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A Bathroom of One's Own

By Rebekah Iliff

Conventional wisdom offers all sorts of ingredients for a happy marriage including laughter, patience, friendship, trust and regularly scheduled date nights. The less touted “personal space” is also a core ingredient, and the lack thereof can throw off even the most heavenly matrimonial bliss.

I learned this around age 18, when I asked my maternal grandmother how she and my grandfather remained content together after nearly five decades of marriage. With glittery eyes and slightly turned up lips she said: “Well honey, he traveled five days a week until retirement.”

So before my husband moved into my house — the one I’d proudly purchased and decorated to my liking shortly before our official courtship began — I sat him down for a serious conversation about boundaries. Most gals would likely be concerned with topics such as “what’s considered flirting?” and “how many guy trips a year is too many?” Not me. I had only one thing on my mind.

“My love,” I said.

“Yes dear,” he said.

“I need to tell you the one seminal rule of this house, now that we’re living together.”

“Let me guess. You don’t intend to start cooking?”

“That’s a close second. But no.”

“Well honey, please spit it out. The suspense is killing me.”

I took a deep breath, momentarily looked away from his earnest blue-gray eyes, then turned to face him. I put my hand on top of his, to show my sincerity and our inextricable connection. I mouthed “I love you.” He tilted his head and smiled curiously. Then he replied: “I love you, too.” But the inflection in his voice signaled he was also asking a question. He probably wondered what he was getting himself into. Finally, sweetly but with firmness, I spoke.

“Under no circumstances will we share a bathroom.”

Before I could gauge his level of confusion (or agreement with my proclamation), I offered him detailed insight.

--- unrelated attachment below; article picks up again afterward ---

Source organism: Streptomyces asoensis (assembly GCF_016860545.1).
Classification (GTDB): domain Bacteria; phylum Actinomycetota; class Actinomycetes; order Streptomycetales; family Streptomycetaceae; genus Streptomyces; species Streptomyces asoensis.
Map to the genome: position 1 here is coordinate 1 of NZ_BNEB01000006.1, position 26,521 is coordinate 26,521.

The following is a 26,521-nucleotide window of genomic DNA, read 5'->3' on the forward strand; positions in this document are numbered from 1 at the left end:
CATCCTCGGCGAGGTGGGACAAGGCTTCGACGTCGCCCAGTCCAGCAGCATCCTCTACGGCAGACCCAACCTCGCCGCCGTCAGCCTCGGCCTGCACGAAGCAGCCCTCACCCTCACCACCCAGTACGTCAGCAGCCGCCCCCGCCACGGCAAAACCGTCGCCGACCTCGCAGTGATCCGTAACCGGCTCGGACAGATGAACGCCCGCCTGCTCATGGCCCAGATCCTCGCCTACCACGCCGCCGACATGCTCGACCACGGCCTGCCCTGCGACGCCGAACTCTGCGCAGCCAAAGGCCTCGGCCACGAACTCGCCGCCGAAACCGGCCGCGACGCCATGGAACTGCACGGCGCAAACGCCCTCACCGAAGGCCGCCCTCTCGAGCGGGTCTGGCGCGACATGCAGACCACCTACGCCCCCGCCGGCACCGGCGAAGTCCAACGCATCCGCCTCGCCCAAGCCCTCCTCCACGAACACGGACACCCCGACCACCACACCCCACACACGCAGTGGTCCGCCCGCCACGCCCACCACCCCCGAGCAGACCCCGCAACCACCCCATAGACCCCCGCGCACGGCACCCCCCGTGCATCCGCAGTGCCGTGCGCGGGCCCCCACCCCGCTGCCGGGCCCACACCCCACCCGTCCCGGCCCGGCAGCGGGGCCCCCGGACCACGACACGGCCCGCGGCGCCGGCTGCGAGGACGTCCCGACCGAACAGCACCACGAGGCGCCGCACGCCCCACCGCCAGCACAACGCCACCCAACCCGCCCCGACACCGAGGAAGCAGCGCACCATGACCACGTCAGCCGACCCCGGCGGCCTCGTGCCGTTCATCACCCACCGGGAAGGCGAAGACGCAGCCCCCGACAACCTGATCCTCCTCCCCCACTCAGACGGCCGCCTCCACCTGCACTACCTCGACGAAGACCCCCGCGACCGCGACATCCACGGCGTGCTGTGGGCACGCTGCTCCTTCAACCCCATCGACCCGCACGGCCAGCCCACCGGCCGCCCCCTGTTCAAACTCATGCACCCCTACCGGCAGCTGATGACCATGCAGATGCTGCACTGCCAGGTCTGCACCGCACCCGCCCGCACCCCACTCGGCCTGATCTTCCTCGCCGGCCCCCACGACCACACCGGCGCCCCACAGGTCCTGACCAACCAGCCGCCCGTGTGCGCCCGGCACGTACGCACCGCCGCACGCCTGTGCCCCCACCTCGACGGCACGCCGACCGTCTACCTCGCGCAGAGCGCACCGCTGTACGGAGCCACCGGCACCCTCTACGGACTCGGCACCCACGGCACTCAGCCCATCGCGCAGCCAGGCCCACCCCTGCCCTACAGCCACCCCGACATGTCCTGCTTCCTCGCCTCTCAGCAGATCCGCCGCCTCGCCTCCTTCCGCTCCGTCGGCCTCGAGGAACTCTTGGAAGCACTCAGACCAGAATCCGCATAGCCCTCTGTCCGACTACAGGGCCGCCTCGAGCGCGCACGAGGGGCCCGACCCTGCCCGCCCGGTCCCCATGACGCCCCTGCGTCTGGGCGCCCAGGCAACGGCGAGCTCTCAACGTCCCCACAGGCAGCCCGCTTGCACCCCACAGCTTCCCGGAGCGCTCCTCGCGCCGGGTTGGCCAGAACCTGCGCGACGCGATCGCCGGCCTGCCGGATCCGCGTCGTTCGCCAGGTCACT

I explained to him that my bathroom is a sanctuary. It’s where I find solitude, say my prayers, and think about what’s wrong with my loved ones and how I can effectively change them. I can’t ruminate fondly about my husband if he is standing right next to me watching me expertly apply my eyebrows. My bathroom is where I ritualistically bathe, conduct my beauty regimen, fuss with my hair and do things I never want my husband — or anyone else, for that matter — to see or hear. Ever. How am I to arrive in the bedroom as a desirable object of affection if my significant other has just witnessed an aggressive tooth flossing? And for shame, no one except me with one eye closed is going to get a glimpse of my face as I stare in that torturous magnifying mirror plucking hairs from my chin. This is surely grounds for divorce.

When I finished my monologue, my husband let out a small sigh and stroked my cheek with his free hand.

“Fine by me, babe. I was actually going to ask if I could have the entire guest suite to myself.”

— Rebekah Iliff

Rebekah Iliff is a business and humor writer based in Nashville, Tennessee. Her work has appeared in Inc., Entrepreneur, Forbes, The Satirist, Little Old Lady Comedy, HuffPost Comedy and the Weekly Humorist. This piece is an excerpt from her forthcoming bookChampagne for One, to be published in February 2022.

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